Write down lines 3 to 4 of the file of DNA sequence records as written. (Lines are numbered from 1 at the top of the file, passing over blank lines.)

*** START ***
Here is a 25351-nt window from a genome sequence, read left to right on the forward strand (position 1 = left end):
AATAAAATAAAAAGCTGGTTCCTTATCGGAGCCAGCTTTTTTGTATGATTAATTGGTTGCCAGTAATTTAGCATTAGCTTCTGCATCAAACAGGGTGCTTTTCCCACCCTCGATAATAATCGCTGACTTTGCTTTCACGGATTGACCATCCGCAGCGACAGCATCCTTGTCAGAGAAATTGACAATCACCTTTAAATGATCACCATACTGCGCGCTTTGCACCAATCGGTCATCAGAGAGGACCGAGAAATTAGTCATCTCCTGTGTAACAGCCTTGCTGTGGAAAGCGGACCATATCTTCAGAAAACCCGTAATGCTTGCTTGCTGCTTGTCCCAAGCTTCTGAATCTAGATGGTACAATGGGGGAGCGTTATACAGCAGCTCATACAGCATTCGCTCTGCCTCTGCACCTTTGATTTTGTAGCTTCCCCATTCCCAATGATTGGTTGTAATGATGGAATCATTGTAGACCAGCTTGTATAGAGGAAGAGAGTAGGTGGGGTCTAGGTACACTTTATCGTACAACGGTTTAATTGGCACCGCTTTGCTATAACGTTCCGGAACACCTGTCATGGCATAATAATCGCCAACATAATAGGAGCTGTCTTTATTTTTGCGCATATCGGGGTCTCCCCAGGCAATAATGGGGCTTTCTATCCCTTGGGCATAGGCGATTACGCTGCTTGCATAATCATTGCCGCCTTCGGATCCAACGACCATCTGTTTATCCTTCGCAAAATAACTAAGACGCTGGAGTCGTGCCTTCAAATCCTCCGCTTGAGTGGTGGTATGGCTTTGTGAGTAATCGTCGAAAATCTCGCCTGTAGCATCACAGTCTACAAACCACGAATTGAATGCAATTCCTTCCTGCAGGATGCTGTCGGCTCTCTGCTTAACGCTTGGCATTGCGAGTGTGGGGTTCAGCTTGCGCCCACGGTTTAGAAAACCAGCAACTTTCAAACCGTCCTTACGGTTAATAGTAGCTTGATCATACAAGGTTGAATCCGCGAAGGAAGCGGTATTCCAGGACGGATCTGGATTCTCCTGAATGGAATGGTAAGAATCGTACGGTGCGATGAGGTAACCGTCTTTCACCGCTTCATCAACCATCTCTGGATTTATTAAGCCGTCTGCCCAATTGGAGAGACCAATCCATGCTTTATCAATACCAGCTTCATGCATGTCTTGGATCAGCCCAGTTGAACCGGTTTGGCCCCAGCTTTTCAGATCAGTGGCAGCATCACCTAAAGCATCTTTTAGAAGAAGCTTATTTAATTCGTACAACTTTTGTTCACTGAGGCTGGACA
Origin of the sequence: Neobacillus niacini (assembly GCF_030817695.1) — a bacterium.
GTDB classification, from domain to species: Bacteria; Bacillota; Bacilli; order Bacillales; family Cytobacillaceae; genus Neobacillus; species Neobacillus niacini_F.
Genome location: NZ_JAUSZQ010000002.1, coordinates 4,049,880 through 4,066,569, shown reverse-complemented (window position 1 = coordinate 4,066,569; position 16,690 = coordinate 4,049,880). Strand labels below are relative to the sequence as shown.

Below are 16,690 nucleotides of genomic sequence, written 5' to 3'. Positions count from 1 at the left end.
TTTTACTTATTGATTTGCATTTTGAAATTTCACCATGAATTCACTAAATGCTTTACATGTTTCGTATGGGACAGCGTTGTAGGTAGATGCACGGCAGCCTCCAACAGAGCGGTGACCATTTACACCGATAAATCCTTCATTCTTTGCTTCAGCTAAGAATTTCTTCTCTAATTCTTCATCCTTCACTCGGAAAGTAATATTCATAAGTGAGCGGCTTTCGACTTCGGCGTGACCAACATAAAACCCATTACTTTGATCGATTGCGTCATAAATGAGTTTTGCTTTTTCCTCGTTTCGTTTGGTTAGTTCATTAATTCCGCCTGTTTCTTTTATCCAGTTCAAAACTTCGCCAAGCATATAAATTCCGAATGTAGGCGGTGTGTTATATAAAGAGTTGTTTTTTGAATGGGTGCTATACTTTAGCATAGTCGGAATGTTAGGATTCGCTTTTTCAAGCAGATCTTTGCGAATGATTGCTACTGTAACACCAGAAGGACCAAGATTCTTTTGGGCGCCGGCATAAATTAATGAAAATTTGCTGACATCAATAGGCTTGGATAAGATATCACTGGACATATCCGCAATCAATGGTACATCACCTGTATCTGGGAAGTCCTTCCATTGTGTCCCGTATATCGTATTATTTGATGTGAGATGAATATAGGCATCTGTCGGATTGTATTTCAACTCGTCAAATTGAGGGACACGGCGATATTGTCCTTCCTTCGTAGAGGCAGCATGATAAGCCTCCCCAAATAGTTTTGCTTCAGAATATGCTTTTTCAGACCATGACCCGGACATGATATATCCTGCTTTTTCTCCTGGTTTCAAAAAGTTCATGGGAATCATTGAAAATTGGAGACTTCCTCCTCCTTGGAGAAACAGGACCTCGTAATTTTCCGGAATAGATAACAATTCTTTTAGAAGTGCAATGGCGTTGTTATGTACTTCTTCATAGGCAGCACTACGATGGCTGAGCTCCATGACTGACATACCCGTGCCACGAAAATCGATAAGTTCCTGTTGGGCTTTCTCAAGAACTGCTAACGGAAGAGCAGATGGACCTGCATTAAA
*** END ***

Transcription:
Origin of the sequence: Neobacillus niacini (assembly GCF_030817695.1) — a bacterium.
GTDB classification, from domain to species: Bacteria; Bacillota; Bacilli; order Bacillales; family Cytobacillaceae; genus Neobacillus; species Neobacillus niacini_F.